History of the revolution in Texas, particularly of the war of 1835 & '36; together with the latest geographical, topographical, and statistical accounts of the country, from the most authentic sources. Also, an appendix. By the Rev. C. Newell. Page: 89 of 227
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REVOLUTION IN TEXAS.
having got possession of what cattle and horses they
wanted, on their return they fell in with a part of
Santa Anna's army,-one party, under Johnson, at San
Patricio, where they were, all but two, (Johnson and another
individual,) cut off; the other party, under Grant,
at Aqua Dulce, where they were suddenly attacked
whilst watering th3ir horses and cattle, and cut off to
But the question of a Daclaration of Independence
had now become one of absorbing interest. The opponents
of the measure maintained, that, so long as
the Federal Constitution was in existence, the people
of Texas were bound by their oaths of allegiance to it;
and that so long as there were Liberals in Mexico,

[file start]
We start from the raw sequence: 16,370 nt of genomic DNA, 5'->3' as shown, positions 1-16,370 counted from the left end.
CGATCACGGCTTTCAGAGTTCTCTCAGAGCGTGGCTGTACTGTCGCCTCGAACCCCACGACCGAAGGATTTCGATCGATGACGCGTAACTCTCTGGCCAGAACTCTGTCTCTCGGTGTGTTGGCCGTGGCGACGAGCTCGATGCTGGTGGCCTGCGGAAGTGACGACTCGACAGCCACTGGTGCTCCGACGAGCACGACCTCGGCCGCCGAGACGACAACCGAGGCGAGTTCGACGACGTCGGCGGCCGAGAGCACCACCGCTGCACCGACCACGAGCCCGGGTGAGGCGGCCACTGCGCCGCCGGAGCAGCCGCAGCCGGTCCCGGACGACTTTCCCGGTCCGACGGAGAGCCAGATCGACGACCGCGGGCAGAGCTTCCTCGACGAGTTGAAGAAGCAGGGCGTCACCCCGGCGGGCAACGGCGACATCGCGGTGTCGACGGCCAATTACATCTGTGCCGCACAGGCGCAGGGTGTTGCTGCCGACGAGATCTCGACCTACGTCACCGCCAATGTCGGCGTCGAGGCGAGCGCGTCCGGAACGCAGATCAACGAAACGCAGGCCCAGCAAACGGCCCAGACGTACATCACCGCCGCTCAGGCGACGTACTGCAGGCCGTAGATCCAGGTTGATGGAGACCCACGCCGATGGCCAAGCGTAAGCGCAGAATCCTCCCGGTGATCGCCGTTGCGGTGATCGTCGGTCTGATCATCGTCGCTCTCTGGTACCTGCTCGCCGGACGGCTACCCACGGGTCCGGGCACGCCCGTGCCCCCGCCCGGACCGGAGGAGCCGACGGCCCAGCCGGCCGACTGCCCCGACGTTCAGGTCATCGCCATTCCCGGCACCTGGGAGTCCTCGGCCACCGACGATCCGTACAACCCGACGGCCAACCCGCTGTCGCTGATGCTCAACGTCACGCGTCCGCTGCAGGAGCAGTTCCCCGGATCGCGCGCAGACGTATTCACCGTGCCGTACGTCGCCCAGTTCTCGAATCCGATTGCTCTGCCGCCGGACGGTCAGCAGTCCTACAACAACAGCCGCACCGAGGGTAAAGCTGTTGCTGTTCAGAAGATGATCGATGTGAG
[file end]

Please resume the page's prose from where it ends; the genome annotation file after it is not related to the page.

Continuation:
who, influenced by their appeals and gallant bearing,
had staked life and property in support of the Federal
system, they were bound to aid them; that Texas, with
a population of only sixty thousand, already burthened
with a debt of five hundred thousand dollars, and with.
out a dollar in her treasury, would, by a Declaration of
Independence, involve herself in a war with all Mexico,
which might last for years, during which she
would have to maintain a standing army and foreign
relations, which would cost her millions of money, and
that for all this she had no resources; that the idea of
Independence, therefore, was madness. On the other
hand, the advocates of the measure maintained, first,
that the people of Texas had, morally and politically,
the right to declare their Independence; that Governments
are bound as well as subjects, and that if the one
violate their engagements, the other are discharged
from their allegiance; that Santa Anna, having by
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Newell, Chester. History of the revolution in Texas, particularly of the war of 1835 & '36; together with the latest geographical, topographical, and statistical accounts of the country, from the most authentic sources. Also, an appendix. By the Rev. C. Newell., book, 1838; New York. (texashistory.unt.edu/ark:/67531/metapth6109/m1/89/: accessed October 21, 2017), University of North Texas Libraries, The Portal to Texas History, texashistory.unt.edu; .